2 Pequeños Traviesos said...

Beautiful activities, my friend! Hopefully, I'll be borrowing a few of your ideas in the future. I've been trying to figure out what to do with all the caps I have saved. Well, now I know! I REALLY MISSED your Montessori activities. Great post.
Big Hugs

Montessori For Learning said...

Your site is so beautiful and your homeschool looks so enriching. I have placed a link on my blog to your site. I hope you do not mind. It is just such a great site. If you do, please contact me and I will remove it (montessorikyle@gmail.com).
Thank you for such wonderful ideas.
Kyle

Leigh said...

Once again you leave me feeling inadequate (in a good way, you Awesome Mom!) and inspired (in a great way!). I mean to start doing some of these things with Mason when Kendal starts school in the fall.

I laughed at the folding opposite, too. People make fun of me for tying my shoes "backwards" because, we assume, of the way I watched my mom teaching me. No one ever pointed it out to me until I was an adult, and it even made my mom laugh when I showed her.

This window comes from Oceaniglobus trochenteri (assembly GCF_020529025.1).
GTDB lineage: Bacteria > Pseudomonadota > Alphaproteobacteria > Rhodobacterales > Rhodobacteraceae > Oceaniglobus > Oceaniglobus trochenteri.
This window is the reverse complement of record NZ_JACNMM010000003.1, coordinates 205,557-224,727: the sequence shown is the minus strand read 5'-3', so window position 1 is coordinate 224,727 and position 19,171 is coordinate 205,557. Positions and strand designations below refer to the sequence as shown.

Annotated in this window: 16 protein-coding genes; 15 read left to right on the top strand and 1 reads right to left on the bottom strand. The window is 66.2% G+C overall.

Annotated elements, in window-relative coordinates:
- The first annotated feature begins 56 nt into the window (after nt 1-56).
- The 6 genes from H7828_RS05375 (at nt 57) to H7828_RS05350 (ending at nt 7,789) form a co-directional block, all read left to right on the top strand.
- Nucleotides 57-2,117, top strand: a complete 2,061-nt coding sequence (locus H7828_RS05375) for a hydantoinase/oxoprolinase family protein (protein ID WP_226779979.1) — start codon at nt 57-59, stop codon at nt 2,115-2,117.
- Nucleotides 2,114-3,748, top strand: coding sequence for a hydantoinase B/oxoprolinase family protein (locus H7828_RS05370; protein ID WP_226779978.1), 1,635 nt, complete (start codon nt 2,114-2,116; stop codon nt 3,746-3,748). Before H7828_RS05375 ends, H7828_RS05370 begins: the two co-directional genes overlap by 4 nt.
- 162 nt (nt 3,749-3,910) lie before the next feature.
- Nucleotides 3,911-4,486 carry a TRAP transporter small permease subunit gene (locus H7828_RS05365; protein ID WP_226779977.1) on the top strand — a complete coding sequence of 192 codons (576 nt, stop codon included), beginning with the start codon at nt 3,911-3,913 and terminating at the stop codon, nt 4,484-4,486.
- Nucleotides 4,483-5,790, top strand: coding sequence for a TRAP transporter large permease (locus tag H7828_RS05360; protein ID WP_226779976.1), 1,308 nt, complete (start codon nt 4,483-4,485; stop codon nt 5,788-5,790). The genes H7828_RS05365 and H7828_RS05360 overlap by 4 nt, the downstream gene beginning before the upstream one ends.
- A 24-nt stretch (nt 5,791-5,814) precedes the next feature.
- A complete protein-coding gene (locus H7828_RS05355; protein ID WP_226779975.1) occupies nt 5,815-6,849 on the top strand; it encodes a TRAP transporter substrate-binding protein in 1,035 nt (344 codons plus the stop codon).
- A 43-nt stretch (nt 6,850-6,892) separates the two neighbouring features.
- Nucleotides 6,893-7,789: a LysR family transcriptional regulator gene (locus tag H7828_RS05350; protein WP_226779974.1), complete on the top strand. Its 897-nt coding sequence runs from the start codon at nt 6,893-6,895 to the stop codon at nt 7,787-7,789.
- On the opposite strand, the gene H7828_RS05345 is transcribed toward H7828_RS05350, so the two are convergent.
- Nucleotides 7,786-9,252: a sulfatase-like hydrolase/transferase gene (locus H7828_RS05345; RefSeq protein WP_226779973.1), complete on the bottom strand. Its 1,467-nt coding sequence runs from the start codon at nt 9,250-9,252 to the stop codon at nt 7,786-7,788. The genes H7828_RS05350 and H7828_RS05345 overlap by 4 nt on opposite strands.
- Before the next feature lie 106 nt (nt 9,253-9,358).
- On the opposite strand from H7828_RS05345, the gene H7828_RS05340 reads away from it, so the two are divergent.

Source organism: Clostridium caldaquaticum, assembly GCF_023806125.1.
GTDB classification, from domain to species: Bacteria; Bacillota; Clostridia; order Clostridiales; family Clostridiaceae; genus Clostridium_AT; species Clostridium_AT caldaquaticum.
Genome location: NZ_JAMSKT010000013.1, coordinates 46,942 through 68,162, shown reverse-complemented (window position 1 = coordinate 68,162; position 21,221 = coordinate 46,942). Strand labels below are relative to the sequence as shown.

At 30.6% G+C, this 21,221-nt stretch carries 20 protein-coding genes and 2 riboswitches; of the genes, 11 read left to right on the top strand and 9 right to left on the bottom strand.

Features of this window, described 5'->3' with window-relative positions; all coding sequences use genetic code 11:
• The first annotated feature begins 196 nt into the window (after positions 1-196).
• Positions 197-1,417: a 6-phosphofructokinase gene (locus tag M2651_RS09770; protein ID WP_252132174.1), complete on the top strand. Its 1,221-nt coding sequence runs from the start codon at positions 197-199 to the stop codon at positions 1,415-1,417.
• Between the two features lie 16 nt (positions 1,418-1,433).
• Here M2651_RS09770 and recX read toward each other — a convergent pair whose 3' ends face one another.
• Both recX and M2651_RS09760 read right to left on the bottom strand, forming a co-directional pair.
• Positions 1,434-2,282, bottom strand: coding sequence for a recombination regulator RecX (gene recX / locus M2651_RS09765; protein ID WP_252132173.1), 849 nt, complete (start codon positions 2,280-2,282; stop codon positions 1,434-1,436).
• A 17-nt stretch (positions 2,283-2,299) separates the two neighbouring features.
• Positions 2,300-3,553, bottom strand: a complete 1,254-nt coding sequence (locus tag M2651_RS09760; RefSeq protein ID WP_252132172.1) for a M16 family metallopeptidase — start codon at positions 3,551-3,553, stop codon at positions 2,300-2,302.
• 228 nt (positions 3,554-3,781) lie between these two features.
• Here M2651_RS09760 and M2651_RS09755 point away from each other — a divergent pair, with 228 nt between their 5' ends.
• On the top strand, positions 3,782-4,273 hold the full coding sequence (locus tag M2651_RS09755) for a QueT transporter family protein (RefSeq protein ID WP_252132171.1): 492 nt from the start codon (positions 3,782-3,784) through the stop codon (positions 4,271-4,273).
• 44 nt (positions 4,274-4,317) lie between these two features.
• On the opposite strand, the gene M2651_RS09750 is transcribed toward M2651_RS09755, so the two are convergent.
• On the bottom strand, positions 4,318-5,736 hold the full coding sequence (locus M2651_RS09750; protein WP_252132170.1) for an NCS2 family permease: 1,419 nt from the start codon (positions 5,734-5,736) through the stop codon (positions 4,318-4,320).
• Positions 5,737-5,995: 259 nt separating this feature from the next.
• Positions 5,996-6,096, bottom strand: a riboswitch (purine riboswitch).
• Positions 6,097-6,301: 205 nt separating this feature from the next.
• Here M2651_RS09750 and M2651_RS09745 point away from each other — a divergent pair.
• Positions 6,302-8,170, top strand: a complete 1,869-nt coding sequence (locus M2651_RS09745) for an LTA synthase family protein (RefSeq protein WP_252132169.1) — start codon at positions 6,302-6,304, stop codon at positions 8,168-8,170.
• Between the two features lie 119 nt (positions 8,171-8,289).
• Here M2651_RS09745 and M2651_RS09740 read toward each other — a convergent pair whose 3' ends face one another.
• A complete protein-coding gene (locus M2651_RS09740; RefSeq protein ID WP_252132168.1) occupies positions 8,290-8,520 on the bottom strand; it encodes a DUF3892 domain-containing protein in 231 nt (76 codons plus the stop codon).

Jen said...

And this is just a few weeks? OMG. :) Seriously fab post!!! Your blog is an amazing resource.

PS: I think you need to get James's IQ tested... I don't know ANY 3 year olds that know the US states. :)

Leptir said...

So many neat activities in your post! Thanks for sharing :-)

Mrs. Schroeder said...

I love your Language activity! Using bottle caps is a wonderful way to teach recycling. I use them for counters in my classroom. I also think it is great that you are using familiar pictures for the spelling cards. I use the site Spelling City to create familiar spelling and vocab list for my class. It might be a fun way to incorporate some technology:) Great Post!

Miss Susan said...

Hi,
I know this is late, but I have two set of milk cap lids letters (uppercase and lowercase) I want to be able to create my own word cards like you did for "mommy." Did you use a particular font in Word? It is really time consuming to move the shapes (circles) around the text. Just wondering.

P.S. what a lot of wonderful ideas you have!!